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3 poems by Helen Vitoria


Adam doesn’t leave the garden so he sends me.
I bring back a song or coal dust, cigarette butts
for nesting, something shiny for the magpies.
Most days I return slightly bruised, wings blackened.
Either way, I enter, willingly, blindly.


In my mother's Greek kitchen

My mother taught me to be afraid of everything.  She taught fear before she taught me to walk.
She yelled at my father because he stayed in treetops too long. He gathered birds. She called him desire on fire. My father taught me songs about freedom, eagles and our gods, who lived in a temple, on a mountain above our city.  We broke dishes when we danced, we felt good, we were happy. Pomegranates for luck, hung blue glass eyes on trees, we kept away evil. We were afraid.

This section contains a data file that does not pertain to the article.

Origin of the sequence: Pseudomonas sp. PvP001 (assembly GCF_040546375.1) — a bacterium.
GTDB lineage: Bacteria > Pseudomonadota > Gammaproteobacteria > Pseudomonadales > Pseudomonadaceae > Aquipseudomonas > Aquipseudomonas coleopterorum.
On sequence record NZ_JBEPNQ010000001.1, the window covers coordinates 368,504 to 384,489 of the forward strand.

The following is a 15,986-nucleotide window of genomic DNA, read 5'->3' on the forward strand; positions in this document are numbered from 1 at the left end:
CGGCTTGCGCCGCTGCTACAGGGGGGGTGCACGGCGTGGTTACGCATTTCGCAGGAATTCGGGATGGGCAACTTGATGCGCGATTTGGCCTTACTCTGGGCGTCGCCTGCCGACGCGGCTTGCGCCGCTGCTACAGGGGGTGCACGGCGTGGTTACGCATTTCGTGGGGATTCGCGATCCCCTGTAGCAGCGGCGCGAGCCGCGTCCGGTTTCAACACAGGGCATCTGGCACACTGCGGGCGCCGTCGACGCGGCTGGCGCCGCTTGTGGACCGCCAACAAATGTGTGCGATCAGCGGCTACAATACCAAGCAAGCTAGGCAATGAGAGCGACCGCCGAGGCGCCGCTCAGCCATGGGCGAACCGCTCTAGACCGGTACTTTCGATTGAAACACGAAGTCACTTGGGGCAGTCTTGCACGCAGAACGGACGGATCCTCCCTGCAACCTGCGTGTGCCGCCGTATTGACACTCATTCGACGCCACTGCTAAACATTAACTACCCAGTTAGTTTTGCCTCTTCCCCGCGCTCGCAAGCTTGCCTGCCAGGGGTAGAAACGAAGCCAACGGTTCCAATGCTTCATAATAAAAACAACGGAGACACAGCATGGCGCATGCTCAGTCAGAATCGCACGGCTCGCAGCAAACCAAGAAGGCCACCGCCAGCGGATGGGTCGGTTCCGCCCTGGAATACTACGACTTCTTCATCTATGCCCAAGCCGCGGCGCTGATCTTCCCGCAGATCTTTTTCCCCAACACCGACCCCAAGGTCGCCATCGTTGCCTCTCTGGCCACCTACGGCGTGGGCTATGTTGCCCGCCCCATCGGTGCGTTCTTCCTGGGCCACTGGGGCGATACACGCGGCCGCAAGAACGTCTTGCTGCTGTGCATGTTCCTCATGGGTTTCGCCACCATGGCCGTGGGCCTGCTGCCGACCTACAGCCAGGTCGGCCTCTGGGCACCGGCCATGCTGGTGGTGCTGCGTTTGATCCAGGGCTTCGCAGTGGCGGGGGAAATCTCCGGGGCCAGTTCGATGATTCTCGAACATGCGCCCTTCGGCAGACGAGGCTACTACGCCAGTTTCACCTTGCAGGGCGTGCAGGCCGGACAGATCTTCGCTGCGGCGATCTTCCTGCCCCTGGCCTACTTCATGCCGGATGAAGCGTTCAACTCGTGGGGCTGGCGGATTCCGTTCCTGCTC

I was born in the kitchen of our stone house, along with steel and wrought iron utensils.
Next to the spoons. In my mother’s kitchen something was always breaking, next to the spoons, next to the fire.

gun dog

There were trophies in the field: mallards rising, fine morning mist, soft light.
One that I caught, careful not to bite down hard, have the blood trickle in my throat. 
The occasional fattened grouse, doubtful pheasant, rewards unseen. I saved my teeth.
Careful not to bite down hard. His hands, violations of longing, trodden, flea bitten & blue.
When the field is a grave, the sound of a cocked pistol, a bullet grazing past my ear –
I become shy. I bite down hard.



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